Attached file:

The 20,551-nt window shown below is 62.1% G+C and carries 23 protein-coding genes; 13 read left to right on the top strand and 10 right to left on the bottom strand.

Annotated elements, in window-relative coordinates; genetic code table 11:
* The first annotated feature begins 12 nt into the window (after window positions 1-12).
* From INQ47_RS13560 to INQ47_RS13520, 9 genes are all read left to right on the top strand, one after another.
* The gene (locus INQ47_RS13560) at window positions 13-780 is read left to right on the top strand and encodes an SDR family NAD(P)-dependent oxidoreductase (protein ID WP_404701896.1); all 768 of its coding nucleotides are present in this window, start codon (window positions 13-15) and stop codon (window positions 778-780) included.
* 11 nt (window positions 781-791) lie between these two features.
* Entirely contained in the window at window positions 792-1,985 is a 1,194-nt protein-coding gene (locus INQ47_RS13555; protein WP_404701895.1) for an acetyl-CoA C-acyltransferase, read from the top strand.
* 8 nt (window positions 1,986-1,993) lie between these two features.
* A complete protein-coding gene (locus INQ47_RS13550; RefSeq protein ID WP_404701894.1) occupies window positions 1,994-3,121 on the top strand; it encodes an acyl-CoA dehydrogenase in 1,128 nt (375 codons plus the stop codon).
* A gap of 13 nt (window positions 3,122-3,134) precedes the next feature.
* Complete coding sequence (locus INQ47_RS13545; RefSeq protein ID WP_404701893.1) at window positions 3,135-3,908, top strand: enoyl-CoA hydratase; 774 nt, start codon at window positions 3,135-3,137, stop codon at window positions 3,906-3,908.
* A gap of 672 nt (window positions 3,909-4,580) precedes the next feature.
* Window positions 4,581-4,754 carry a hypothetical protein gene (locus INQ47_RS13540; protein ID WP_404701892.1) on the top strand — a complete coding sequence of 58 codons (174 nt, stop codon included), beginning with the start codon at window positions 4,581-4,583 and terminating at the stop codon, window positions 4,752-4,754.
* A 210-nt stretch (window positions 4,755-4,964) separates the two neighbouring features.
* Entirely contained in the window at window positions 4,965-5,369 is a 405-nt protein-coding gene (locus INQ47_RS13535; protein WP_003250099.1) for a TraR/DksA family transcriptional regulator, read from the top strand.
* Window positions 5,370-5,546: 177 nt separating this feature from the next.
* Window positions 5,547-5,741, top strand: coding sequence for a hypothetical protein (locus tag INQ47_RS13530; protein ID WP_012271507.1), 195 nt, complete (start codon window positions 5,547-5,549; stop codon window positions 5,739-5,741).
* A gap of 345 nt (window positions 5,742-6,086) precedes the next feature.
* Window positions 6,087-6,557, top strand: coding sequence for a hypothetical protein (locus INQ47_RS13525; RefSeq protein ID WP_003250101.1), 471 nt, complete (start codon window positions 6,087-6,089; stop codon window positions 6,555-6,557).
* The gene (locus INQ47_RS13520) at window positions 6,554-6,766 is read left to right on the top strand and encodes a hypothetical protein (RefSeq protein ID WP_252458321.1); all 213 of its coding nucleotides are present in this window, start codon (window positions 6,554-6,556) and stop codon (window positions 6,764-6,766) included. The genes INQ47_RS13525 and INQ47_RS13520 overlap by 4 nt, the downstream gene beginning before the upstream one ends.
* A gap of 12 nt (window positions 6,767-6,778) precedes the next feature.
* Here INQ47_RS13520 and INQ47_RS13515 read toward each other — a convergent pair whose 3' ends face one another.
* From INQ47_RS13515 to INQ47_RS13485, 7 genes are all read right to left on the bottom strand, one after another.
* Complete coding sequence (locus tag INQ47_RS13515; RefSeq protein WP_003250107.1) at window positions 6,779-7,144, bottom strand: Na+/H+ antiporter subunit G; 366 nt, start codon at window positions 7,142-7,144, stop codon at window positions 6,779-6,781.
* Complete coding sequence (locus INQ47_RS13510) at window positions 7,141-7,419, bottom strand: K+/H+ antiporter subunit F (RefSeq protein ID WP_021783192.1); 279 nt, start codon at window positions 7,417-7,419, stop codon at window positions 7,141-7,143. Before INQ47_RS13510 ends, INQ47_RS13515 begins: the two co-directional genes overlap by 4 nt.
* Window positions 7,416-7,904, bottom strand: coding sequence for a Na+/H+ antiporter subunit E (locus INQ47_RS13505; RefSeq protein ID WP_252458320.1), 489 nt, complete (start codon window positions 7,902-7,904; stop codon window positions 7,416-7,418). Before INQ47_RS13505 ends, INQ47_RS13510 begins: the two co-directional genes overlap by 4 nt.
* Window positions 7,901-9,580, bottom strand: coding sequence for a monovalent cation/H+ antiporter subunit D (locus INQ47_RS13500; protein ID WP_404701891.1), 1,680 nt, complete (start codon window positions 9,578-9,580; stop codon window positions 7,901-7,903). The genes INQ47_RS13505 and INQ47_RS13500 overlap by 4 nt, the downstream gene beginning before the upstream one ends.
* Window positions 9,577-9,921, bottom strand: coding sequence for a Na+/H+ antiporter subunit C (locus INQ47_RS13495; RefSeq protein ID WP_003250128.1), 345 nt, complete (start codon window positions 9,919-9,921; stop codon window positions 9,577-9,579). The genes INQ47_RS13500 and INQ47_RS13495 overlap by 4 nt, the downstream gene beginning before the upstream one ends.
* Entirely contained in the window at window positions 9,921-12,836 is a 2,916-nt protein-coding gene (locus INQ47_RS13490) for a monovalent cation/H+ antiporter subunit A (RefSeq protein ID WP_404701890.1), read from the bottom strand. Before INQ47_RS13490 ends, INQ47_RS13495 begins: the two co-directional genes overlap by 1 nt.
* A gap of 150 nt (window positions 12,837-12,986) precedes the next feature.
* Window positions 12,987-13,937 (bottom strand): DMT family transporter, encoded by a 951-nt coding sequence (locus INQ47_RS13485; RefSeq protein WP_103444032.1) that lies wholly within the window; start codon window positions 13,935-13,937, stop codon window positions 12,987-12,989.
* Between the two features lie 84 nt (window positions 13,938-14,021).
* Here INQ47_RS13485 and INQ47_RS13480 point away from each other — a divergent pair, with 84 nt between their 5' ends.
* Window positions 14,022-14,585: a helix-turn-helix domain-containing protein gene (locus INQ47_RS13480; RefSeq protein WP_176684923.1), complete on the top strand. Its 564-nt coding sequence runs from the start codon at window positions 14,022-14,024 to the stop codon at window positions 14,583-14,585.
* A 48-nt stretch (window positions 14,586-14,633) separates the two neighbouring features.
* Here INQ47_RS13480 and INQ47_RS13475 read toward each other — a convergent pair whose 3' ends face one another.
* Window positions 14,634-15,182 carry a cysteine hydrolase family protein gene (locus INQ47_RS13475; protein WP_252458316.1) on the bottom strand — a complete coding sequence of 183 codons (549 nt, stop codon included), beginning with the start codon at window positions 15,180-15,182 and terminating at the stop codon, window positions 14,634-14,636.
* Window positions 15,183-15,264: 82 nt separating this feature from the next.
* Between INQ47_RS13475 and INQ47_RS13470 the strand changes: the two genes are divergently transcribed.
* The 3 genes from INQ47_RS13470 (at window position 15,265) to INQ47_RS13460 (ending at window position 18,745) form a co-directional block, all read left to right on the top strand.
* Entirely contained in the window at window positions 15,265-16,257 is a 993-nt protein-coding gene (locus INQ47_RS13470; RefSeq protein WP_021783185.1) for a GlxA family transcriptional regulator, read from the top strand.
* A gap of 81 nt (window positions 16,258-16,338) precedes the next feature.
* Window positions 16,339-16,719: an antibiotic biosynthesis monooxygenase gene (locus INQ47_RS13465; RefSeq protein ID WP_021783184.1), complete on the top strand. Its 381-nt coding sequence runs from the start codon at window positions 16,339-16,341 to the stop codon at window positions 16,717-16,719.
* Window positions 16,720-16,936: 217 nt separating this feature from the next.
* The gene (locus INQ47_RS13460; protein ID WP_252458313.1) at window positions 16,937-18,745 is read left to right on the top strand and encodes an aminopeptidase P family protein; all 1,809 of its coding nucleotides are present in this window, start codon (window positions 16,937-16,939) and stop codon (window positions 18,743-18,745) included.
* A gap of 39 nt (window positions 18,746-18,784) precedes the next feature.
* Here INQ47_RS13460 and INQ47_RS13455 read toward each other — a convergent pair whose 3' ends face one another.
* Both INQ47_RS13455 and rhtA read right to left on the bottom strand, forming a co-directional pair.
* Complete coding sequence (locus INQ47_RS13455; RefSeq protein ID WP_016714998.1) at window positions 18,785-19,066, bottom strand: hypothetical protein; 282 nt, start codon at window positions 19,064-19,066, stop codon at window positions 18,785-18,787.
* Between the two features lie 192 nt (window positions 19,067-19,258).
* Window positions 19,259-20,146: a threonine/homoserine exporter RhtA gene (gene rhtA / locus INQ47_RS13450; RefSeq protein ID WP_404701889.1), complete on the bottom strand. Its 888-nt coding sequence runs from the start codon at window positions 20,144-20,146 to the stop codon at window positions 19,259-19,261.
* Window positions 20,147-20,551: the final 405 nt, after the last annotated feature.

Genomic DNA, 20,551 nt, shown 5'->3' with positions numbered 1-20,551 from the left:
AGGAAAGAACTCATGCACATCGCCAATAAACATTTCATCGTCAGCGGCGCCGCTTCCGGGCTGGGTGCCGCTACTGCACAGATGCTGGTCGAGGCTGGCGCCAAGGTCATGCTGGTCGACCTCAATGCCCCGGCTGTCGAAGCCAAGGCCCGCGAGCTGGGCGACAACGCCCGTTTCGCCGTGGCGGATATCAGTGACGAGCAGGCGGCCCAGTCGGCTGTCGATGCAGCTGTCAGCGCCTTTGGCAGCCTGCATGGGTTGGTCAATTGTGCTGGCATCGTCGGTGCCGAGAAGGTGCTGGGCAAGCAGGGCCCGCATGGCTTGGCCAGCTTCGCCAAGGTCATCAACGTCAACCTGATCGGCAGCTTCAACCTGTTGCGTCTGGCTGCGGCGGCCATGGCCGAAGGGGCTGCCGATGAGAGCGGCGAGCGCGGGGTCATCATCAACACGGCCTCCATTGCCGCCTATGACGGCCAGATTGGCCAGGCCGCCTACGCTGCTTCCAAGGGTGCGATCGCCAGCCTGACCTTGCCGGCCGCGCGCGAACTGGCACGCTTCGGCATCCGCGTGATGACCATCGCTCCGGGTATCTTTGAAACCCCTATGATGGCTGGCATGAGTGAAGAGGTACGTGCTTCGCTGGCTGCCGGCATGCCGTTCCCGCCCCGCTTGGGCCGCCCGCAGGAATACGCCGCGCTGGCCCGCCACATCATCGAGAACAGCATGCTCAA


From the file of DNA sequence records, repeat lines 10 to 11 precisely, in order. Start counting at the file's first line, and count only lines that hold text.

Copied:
* A gap of 13 nt (window positions 3,122-3,134) precedes the next feature.
* Complete coding sequence (locus INQ47_RS13545; RefSeq protein ID WP_404701893.1) at window positions 3,135-3,908, top strand: enoyl-CoA hydratase; 774 nt, start codon at window positions 3,135-3,137, stop codon at window positions 3,906-3,908.